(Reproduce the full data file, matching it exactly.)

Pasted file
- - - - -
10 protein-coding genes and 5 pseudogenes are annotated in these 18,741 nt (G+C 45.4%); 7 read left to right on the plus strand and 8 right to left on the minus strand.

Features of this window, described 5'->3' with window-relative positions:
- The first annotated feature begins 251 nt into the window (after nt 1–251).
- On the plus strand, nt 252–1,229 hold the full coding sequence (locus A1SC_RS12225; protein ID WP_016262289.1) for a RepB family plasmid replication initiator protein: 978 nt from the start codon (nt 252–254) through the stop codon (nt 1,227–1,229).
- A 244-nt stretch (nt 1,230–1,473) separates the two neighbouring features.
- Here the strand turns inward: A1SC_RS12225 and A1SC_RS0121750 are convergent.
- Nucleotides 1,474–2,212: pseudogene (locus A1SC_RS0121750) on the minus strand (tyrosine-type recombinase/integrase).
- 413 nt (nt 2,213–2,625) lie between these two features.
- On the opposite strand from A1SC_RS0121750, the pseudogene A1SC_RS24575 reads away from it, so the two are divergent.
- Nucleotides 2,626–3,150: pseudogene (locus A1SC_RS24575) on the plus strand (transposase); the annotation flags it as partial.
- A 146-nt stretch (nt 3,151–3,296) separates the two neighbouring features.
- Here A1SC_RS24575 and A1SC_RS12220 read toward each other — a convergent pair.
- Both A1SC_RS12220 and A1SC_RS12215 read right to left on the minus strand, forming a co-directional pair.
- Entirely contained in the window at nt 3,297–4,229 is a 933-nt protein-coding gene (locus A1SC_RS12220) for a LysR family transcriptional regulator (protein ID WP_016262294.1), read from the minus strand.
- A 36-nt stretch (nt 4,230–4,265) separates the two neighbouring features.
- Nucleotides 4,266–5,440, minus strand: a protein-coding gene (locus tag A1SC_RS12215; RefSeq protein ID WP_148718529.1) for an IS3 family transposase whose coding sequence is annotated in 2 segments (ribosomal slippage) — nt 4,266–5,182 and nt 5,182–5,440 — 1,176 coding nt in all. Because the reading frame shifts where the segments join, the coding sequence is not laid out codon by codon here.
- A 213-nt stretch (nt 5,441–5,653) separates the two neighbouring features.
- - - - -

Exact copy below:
10 protein-coding genes and 5 pseudogenes are annotated in these 18,741 nt (G+C 45.4%); 7 read left to right on the plus strand and 8 right to left on the minus strand.

Features of this window, described 5'->3' with window-relative positions:
- The first annotated feature begins 251 nt into the window (after nt 1–251).
- On the plus strand, nt 252–1,229 hold the full coding sequence (locus A1SC_RS12225; protein ID WP_016262289.1) for a RepB family plasmid replication initiator protein: 978 nt from the start codon (nt 252–254) through the stop codon (nt 1,227–1,229).
- A 244-nt stretch (nt 1,230–1,473) separates the two neighbouring features.
- Here the strand turns inward: A1SC_RS12225 and A1SC_RS0121750 are convergent.
- Nucleotides 1,474–2,212: pseudogene (locus A1SC_RS0121750) on the minus strand (tyrosine-type recombinase/integrase).
- 413 nt (nt 2,213–2,625) lie between these two features.
- On the opposite strand from A1SC_RS0121750, the pseudogene A1SC_RS24575 reads away from it, so the two are divergent.
- Nucleotides 2,626–3,150: pseudogene (locus A1SC_RS24575) on the plus strand (transposase); the annotation flags it as partial.
- A 146-nt stretch (nt 3,151–3,296) separates the two neighbouring features.
- Here A1SC_RS24575 and A1SC_RS12220 read toward each other — a convergent pair.
- Both A1SC_RS12220 and A1SC_RS12215 read right to left on the minus strand, forming a co-directional pair.
- Entirely contained in the window at nt 3,297–4,229 is a 933-nt protein-coding gene (locus A1SC_RS12220) for a LysR family transcriptional regulator (protein ID WP_016262294.1), read from the minus strand.
- A 36-nt stretch (nt 4,230–4,265) separates the two neighbouring features.
- Nucleotides 4,266–5,440, minus strand: a protein-coding gene (locus tag A1SC_RS12215; RefSeq protein ID WP_148718529.1) for an IS3 family transposase whose coding sequence is annotated in 2 segments (ribosomal slippage) — nt 4,266–5,182 and nt 5,182–5,440 — 1,176 coding nt in all. Because the reading frame shifts where the segments join, the coding sequence is not laid out codon by codon here.
- A 213-nt stretch (nt 5,441–5,653) separates the two neighbouring features.